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What are the Different Types of Corporation Structure?

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  • Written By: Marsha A. Tisdale
  • Edited By: Melissa Wiley
  • Last Modified Date: 02 December 2016
  • Copyright Protected:
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    Conjecture Corporation
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Corporation structure can be organized in a number of ways. Companies may be classified as profit or non-profit. There are domestic corporations and foreign corporations. If a company operates in more than one country, it is called a multinational company.

The most common corporation structure is the general corporation. This is referred to as the C corporation. The advantages of this type of corporation structure includes limited liability, ease of transfer of ownership, and capability of raising capital. In the US, there are also certain tax advantages offered to general corporations.

Disadvantages of a general corporation include double taxation and expense and complexity of forming the company. In addition, there is more of a separation between the ownership of the company and the decisions made by the company in running its affairs. A sole proprietor can make a decision and put it into action shortly thereafter. Major decisions in a corporation must be reviewed and voted on by the board of directors.

Another corporate structure is the S corporation, which is similar to the C corporation in that there is limited liability for the stockholders. That is, they can only lose the amount they invested, not their personal assets. The S corporation, however, has the added advantage of avoiding double taxation, as the profit is taxed only at the individual and not the corporate level.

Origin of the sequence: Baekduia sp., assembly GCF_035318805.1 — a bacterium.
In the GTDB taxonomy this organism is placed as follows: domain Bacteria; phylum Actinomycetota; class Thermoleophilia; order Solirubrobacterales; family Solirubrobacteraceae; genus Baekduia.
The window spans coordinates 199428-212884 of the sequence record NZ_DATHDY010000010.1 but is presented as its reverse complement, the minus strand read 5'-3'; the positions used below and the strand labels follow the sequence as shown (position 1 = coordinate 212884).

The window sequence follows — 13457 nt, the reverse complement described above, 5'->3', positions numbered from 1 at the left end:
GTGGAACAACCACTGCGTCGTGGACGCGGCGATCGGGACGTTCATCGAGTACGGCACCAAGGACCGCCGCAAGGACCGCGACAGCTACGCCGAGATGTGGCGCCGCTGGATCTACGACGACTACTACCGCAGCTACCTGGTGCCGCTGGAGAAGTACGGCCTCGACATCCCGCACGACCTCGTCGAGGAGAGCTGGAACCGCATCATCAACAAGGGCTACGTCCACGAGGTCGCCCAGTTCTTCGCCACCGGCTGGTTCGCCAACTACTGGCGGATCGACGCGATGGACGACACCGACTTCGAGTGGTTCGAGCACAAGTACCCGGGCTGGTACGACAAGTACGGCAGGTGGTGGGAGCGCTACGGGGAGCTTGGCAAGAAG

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Corporations can be classified as a private or close corporation, or they may be public corporations. Private corporations are held by fewer stockholders and have stock that is not traded publicly. Public corporations are listed on stock exchanges and are under additional scrutiny and regulation.

Both the US and England allow a corporation structure known as a limited liability company (LLC). This business structure can be classified as a corporation, a partnership, or even a sole proprietorship depending on the number of shareholders, or members. Limited liability companies blend the advantages from several of the above mentioned classifications.

One advantage of the LLC is protection of personal assets from business debt liability. Another is that profit and loss are passed through to the individual members of the LLC and not taxed at the corporate level. LLCs also do not have the ownership restrictions of the S corporation structure.

Disadvantages of the LLC depend upon under what jurisdiction it was formed. In the US, some states have regulations about the number of members and the length the business can hold a charter. Although LLCs may be taxed as corporations if the owners elect to do so, the company does not have stock, members do not have the benefits of stock ownership, and the company cannot sell stock to raise capital.

Every company is different, and the best business strategy depends on the specific needs and makeup of the company. The corporation structure is generally chosen with care. Using a structure that is not compatible with the goals of the owner or owners can have a negative impact on the amount of profit made or kept.

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